• You’ll need to bring reusable bags to carry your fruits, vegetables and bread home.
• You’ll also need Mason jars or another type of container to transport your dried goods, sauces, cleaning products and other items.
• You’ll need to weigh your empty containers and write their weight down so it can be deducted when you pay at the cash.
• It’s recommended that you fill your bags and containers with only as much as you need.
If you don’t already have the reusable containers you need, most zero-waste stores carry them.
Are you ready to reduce the amount of waste your household produces? If so, look for zero-waste stores, farmers’ markets and bulk stores in your area.
R-MA J-Term class builds hydroponics lab
On Thursday, January 23, 2020, Randolph-Macon Academy will introduce its new hydroponics lab to the R-MA community during an open house from 3 pm to 4 pm. The lab features five different kinds of hydroponic systems, all of which have been built by students taking the “Hydroponics and the Food We Eat” J-Term (January Term) class. Each system has been built with materials purchased at Lowes or on Amazon – such as gutters, plastic containers, hoses, boards and lights – developing systems the students can later recreate for themselves at home.
“We’ve been kind of hands-off,” commented Lynette Lane, the R-MA science teacher who is leading the project. “Sometimes I have to show them very specific steps or techniques, but then they have to figure out how to get it done. It’s been really great. Students have stepped up to do things that have really surprised me.”
The lab includes various systems, such as a Nutrient Film Technique (NFT), which will allow the students to harvest lettuce weekly. A deep water culture (DWC) is a non-circulating water system in which the students will grow basil, chard, and other greens. The students will grow microgreens in a bottom watered, coco coir system. The R-MA lab’s Dutch buckets will contain strawberries and peppers. The final system the students will build is a flood and drain one used for seedling propagation.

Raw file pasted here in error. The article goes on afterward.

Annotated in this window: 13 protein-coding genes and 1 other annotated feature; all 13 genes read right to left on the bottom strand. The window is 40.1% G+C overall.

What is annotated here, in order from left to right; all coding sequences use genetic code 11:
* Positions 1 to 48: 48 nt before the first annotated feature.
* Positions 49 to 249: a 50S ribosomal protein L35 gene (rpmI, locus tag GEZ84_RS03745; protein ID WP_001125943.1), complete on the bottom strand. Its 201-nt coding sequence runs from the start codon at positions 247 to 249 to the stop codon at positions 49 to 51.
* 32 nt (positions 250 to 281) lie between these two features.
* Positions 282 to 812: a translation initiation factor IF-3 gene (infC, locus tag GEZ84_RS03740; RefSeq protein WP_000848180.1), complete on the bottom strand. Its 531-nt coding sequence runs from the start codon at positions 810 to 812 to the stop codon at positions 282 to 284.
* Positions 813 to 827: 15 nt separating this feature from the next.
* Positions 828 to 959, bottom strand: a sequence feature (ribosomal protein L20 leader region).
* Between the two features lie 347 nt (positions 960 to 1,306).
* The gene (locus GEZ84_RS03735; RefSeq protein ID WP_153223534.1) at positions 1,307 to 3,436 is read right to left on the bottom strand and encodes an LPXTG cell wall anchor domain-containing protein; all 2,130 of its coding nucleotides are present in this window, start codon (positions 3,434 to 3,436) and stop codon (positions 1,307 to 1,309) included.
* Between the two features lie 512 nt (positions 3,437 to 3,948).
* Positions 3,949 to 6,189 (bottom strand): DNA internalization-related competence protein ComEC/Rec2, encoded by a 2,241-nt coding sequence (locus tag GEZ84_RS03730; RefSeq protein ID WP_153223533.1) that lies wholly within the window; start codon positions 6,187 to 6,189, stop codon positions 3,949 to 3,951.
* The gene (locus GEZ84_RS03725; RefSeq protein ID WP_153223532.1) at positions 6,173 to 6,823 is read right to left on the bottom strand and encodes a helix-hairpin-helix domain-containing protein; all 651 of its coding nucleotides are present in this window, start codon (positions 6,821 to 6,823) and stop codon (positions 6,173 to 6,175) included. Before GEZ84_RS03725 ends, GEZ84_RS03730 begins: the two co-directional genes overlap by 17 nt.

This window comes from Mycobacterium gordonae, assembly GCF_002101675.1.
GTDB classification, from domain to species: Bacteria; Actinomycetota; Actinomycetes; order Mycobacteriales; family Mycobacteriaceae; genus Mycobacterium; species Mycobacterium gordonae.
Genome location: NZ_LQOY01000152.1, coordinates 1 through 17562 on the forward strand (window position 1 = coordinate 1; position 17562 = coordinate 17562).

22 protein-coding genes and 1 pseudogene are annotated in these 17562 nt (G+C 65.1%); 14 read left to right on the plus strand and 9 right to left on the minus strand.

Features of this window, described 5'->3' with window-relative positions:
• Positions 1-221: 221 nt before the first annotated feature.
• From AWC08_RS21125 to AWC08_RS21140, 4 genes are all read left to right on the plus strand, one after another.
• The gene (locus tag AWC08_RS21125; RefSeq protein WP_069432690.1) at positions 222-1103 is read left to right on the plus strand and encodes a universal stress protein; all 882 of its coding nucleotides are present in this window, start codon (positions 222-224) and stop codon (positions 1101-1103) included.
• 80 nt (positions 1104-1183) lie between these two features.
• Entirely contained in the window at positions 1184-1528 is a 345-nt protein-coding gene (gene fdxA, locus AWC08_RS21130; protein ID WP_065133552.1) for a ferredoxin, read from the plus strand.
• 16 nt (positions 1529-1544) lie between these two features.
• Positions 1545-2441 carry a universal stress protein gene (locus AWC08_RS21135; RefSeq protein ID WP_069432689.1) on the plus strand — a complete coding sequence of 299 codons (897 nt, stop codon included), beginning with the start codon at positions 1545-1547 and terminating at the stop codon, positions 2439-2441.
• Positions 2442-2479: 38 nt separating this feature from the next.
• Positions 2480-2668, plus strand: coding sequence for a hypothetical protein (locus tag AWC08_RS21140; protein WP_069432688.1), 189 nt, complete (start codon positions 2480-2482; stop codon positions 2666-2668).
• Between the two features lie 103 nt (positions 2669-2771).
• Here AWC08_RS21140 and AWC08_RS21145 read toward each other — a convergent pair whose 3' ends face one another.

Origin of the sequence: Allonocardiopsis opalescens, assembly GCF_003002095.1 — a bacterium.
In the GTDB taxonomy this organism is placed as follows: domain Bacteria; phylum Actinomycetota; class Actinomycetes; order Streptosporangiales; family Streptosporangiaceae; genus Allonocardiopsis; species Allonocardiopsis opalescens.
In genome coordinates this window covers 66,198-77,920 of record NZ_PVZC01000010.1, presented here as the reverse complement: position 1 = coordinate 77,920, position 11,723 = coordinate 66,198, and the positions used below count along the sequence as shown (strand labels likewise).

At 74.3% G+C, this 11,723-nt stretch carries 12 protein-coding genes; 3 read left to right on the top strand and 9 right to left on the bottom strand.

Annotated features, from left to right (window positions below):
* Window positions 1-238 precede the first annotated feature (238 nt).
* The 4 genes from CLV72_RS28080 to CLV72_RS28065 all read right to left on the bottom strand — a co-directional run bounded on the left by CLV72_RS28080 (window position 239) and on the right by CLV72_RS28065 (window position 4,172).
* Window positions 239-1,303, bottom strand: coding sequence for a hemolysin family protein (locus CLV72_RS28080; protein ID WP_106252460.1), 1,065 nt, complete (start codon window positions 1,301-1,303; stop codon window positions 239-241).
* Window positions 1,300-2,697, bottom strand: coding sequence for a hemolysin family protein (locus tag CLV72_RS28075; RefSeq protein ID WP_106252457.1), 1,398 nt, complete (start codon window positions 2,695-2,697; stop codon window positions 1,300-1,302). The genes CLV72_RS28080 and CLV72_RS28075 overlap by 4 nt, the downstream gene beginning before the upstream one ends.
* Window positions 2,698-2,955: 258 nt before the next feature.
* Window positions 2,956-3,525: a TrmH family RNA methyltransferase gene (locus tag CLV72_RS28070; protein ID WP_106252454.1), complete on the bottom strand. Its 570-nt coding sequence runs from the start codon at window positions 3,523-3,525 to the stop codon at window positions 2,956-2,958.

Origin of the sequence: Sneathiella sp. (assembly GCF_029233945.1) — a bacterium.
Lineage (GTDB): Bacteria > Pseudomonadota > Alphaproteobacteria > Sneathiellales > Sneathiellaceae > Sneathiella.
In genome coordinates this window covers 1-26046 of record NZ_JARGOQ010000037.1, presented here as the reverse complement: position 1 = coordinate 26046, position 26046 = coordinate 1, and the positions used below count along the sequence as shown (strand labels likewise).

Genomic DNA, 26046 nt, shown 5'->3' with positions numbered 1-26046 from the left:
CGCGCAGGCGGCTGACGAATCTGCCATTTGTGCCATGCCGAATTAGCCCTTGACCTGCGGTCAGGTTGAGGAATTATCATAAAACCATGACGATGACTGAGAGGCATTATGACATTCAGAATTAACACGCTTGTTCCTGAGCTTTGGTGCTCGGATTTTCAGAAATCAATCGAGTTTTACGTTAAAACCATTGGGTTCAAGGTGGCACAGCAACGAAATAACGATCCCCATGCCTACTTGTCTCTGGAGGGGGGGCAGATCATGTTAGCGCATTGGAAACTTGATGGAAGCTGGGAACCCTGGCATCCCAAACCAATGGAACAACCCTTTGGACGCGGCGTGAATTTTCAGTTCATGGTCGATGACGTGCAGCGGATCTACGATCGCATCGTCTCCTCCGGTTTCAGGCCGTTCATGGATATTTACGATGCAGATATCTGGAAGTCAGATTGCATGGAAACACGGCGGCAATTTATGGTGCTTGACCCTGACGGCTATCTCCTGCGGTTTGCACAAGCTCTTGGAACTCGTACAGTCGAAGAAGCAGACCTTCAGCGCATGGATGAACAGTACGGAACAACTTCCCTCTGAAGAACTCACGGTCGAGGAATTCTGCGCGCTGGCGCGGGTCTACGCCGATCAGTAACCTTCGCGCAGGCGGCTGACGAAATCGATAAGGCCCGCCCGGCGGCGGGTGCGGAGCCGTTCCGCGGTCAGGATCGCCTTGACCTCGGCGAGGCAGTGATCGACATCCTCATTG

An earthworm composting process has also been created; this will make use of any leftover organic matter from the lab systems. In early May, earthworm castings will be removed from this system to be used as nutrient-dense fertilizer for spring plantings.
“I think it’s so important for kids to see where food comes from, because most of them just don’t know,” said Ms. Lane. “And a lot of these students come to R-MA from countries where growing food is problematic, because they don’t have land, they don’t have water. They can take this back. It uses 95% less water than conventional methods of agriculture.”
Although the J-Term ends January 24th, a hydroponics intramural class and the Environmental Science and Biology classes will continue to grow the plants throughout the spring semester. The lab will start again in the fall, and run through the school year, providing leafy greens and microgreens for the community.
The pleasures of riding
Have you always loved animals and the great outdoors? Why not finally unite these two passions by signing up for riding lessons? Not only will you be able to stay in shape, but you’ll also be able to relax and enjoy the outdoors all year round.
Riding is much more than just sitting on a horse. Although it is an individual sport, teamwork is required between the rider and his or her mount—in a way, it is really all about developing a relationship with the horse. Consequently, it is essential to get to know your horse and the way it behaves so as to make the most of the experience. In addition to practical experience, riding lessons also include a bit of horse care theory.
Can horseback riding really be considered as a sport? Isn’t it the horse that does all the work? Actually, no. Riding develops balance, lung capacity, and muscle tone, which is essential for both good posture and guiding the horse. The muscles of the shoulders, back, and thighs, as well as the abdominal and gluteal muscles, all have their role to play. Different skills and levels of physical effort are required by the rider for walking, trotting, cantering, galloping, and jumping. Riding is also a great activity for improving self-confidence, as a great deal of mastery is required to guide a horse and to be ready to deal with the unexpected.
You might prefer to have quality time alone with horse and trainer by treating yourself to private lessons. Group classes are generally more affordable and are fun if you’d like to enjoy some time with friends.
Riding is all about collaboration between rider and horse.